(1) The golden age of capitalism (1945-1973) was not characterised by “rapidly accelerating inflation”: inflation was low, subdued and there was no tendency whatsoever towards its acceleration for virtually all the period. It was only in 1968 that inflation in many countries started to accelerate.Now, on the one hand, Hayek makes some surprising admissions:
(2) The stagflation crisis of the 1970s was not caused by an Austrian business cycle: it was the result of (1) wage–price spirals, (2) the speculative activity caused by the break up of Bretton Woods in 1971, (3) negative supply shocks in the prices of commodities which could have been prevented had the US not dismantled its commodity buffer stock polices in the 1960s, and (4) the oil shocks (see “Stagflation in the 1970s: A Post Keynesian Analysis,” June 24, 2011).
(1) His original trade cycle theory assumed the existence of a gold standard, and that this would cause an automatic mechanism causing the end of a credit expansion.The qualification that each historical cycle must be examined to see if it can in fact be explained by ABCT, since there is the possibility that it might not be, was also stressed by Israel M. Kirzner (see “Kirzner on Austrian Business Cycle Theory,” May 30, 2011). Yet when modern Austrians are pressed to identify real world cycles that are not explained by ABCT, most of them are reduced to dumbfounded silence.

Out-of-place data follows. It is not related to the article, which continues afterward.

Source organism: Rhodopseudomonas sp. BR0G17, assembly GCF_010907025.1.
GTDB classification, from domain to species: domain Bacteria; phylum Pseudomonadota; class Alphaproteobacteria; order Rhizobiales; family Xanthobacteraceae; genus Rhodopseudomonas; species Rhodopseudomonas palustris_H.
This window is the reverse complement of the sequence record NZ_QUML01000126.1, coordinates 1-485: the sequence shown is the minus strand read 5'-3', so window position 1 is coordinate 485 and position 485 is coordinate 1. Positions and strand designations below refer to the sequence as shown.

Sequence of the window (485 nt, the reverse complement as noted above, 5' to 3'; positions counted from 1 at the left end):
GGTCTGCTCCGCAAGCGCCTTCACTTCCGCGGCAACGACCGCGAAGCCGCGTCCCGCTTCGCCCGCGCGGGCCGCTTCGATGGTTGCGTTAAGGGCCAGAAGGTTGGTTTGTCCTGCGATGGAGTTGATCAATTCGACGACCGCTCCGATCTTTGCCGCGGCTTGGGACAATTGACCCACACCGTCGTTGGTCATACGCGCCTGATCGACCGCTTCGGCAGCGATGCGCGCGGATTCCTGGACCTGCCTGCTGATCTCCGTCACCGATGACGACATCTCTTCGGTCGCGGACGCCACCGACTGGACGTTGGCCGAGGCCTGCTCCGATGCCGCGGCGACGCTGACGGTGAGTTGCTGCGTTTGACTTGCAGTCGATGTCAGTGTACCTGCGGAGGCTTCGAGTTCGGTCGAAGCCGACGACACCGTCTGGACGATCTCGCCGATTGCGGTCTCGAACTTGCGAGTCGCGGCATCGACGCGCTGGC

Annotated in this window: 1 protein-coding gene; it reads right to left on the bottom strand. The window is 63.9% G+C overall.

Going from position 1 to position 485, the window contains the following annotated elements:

(2) Hayek thought that the postwar boom would last only “five or six years,” and he was completely wrong.
(3) Hayek’s original theory assumed that capital would be directed to industrial expansion, but credit flows after 1945 were, and remain, rather different in nature, with credit flowing to other sources. This can only mean that Hayek’s trade cycle effects would be less and less relevant, as he himself admits.
(4) Hayek recognises his theory had become far less relevant: “You must really study it separately for each particular phase and situation. The typical trade cycle no longer exists [my emphasis], I believe. But you get very similar phenomena with all kinds of modifications.”
Having admitted that his “typical” trade cycle no longer existed, Hayek never admitted what he should have, had he been more honest: that his trade cycle theory had serious flaws and, even if it had been relevant before 1931, it had become largely irrelevant.
Bruce Caldwell puts his finger on exactly this point:
“If one takes seriously ... [sc. Hayek’s] later work on the theory of complex phenomena, then one cannot make precise predictions about the path that a cycle must take, which is what his original cycle theory purported to do. In my opinion, Hayek began to recognize the difficulties with his approach as he responded to critics while laboring over The Pure Theory of Capital ... As noted earlier, he gave hints about those limitations in his 1978 oral-history reminiscences ... and again (and more provocatively) a few years later in his fiftieth-anniversary address .. at the London School of Economics (LSE). His ultimate position seems to have been very close to that of T. W. Hutchison ... , who expressed doubts about whether a general theory of the cycle was possible at all.” (Caldwell 2004: 326).By recognising that his trade cycle theory was not a general theory of cycles, Hayek in fact eventually had the same view as Ludwig Lachmann, Joseph Schumpeter and Israel M. Kirzner: ABCT cannot be used to explain all business cycles (Batemarco 1998: 222).